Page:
The only rational conclusion is this: unless some political force outside of Washington, D.C., intervenes, the federal government will continue to bankrupt this nation, embezzle the legitimate authority of the states, and destroy the liberty of the people. Rather than securing the blessings of liberty for future generations, Washington, D.C., is on a path that will enslave our children and grandchildren to the debts of the past.
There is a political force out of DC. Voters. That's the rational conclusion. DC has the power because people put them there. What difference will con-con representatives do when they draft these so called "amendments?" You're still dealing with a government class selected likely by politicians. Do you trust them?

They SAY that they can have a Article 5 Convention on a 'subject' and assume it would be limited to a subject.

1. We want to call a convention for a particular subject rather than a particular amendment. Instead of calling a convention for a balanced budget amendment (though we are entirely supportive of such an amendment), we want to call a convention for the purpose of limiting the power and jurisdiction of the federal government.

That can mean anything.  The key word is "purpose." Laws in Congress state a "purpose" all the time and do not always limit themselves to that purpose. Sometimes, it doesn't go near the supposed "purpose". Go back to Article V actual text, not what they think it is.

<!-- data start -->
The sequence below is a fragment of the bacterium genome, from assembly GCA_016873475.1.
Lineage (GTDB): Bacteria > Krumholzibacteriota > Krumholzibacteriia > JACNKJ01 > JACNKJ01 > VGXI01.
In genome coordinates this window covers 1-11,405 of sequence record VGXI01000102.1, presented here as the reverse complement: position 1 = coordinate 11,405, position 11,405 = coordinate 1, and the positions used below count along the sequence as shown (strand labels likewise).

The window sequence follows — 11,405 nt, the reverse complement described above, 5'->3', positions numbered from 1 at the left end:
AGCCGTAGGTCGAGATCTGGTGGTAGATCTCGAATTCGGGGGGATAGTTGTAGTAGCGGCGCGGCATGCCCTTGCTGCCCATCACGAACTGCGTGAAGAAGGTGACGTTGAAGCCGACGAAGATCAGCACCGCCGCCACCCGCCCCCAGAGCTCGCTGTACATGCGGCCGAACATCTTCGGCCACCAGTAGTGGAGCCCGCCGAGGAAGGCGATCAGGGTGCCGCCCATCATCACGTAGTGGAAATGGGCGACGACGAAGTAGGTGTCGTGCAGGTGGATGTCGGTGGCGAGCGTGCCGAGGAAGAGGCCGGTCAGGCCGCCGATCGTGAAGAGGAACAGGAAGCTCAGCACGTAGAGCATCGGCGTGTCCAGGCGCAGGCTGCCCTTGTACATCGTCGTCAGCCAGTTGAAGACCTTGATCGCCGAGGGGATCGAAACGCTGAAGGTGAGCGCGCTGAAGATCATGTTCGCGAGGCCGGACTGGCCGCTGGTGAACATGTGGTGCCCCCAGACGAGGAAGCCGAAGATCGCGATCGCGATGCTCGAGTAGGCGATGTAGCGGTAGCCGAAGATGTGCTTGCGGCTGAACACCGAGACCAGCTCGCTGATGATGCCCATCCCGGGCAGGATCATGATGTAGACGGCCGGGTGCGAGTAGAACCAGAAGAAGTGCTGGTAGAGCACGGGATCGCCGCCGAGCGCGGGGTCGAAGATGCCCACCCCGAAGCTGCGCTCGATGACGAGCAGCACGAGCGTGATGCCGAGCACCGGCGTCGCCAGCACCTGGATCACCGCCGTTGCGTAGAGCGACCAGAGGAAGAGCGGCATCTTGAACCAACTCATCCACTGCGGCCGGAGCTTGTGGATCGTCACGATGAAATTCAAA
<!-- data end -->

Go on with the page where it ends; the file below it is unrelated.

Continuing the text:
shall call a convention for proposing amendments, which, in either case, shall be valid to all intents and purposes, as part of this Constitution, when ratified by the legislatures of three fourths of the several states, or by conventions in three fourths thereof, as the one or the other mode of ratification may be proposed by the Congress

Valid to ALL intents and purposes. Once again, anything is on the table.

What Sorts of Amendments Could be Passed?
The following are examples of amendment topics that could be discussed at a convention of states:
  • A balanced budget amendment
  • A redefinition of the General Welfare Clause (the original view was the federal government could not spend money on any topic within the jurisdiction of the states)
  • A redefinition of the Commerce Clause (the original view was that Congress was granted a narrow and exclusive power to regulate shipments across state lines--not all the economic activity of the nation)
  • A prohibition of using international treaties and law to govern the domestic law of the United States
  • A limitation on using Executive Orders and federal regulations to enact laws (since Congress is supposed to be the exclusive agency to enact laws)
  • Imposing term limits on Congress and the Supreme Court
  • Placing an upper limit on federal taxation
  • Requiring the sunset of all existing federal taxes and a super-majority vote to replace them with new, fairer taxes

Of course, these are merely examples of what would be up for discussion. The convention of states itself would determine which ideas deserve serious consideration, and it will take a majority of votes from the states to formally propose any amendments.

I'll add these proposed amendments:

1. The Second Amendment shall be repealed and firearms shall be banned. (reduce BATF paperwork would "reduce government.")
2. Abortion is a fundamental right and all regulations against it shall be repealed.
3. With the passage of ACA/Obamacare and obesity being a major problem, harmful substances such as alcohol, soft drinks, and red meat shall be taxed at 50% to reduce costs.